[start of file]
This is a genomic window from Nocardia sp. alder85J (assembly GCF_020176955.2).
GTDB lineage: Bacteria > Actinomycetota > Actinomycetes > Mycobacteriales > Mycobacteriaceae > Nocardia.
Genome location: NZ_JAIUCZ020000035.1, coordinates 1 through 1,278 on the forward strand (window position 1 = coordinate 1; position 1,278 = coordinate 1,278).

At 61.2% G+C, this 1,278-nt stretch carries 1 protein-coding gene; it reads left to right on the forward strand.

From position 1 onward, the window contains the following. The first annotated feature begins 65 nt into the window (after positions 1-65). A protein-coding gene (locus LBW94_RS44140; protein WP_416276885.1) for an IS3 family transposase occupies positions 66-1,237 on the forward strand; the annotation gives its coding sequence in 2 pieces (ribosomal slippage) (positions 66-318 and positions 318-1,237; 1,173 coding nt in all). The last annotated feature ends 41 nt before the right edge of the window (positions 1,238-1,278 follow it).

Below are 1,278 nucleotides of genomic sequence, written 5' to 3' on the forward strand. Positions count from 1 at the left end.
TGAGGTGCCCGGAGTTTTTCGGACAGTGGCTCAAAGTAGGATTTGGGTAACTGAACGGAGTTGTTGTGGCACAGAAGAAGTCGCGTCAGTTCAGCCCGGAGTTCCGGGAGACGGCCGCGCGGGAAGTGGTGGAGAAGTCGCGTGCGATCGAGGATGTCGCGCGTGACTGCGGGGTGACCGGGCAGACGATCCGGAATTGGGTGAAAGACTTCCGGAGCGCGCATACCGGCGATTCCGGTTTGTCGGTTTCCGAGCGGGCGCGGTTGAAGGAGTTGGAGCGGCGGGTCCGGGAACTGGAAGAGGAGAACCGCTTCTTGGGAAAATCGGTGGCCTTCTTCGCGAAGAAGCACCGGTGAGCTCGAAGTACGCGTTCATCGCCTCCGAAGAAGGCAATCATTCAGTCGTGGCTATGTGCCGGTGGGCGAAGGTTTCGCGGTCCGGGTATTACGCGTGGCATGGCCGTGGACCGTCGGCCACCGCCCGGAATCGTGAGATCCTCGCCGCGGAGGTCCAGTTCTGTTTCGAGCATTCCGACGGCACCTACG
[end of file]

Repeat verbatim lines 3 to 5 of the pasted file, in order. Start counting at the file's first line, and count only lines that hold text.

Genome location: NZ_JAIUCZ020000035.1, coordinates 1 through 1,278 on the forward strand (window position 1 = coordinate 1; position 1,278 = coordinate 1,278).

At 61.2% G+C, this 1,278-nt stretch carries 1 protein-coding gene; it reads left to right on the forward strand.

From position 1 onward, the window contains the following. The first annotated feature begins 65 nt into the window (after positions 1-65). A protein-coding gene (locus LBW94_RS44140; protein WP_416276885.1) for an IS3 family transposase occupies positions 66-1,237 on the forward strand; the annotation gives its coding sequence in 2 pieces (ribosomal slippage) (positions 66-318 and positions 318-1,237; 1,173 coding nt in all). The last annotated feature ends 41 nt before the right edge of the window (positions 1,238-1,278 follow it).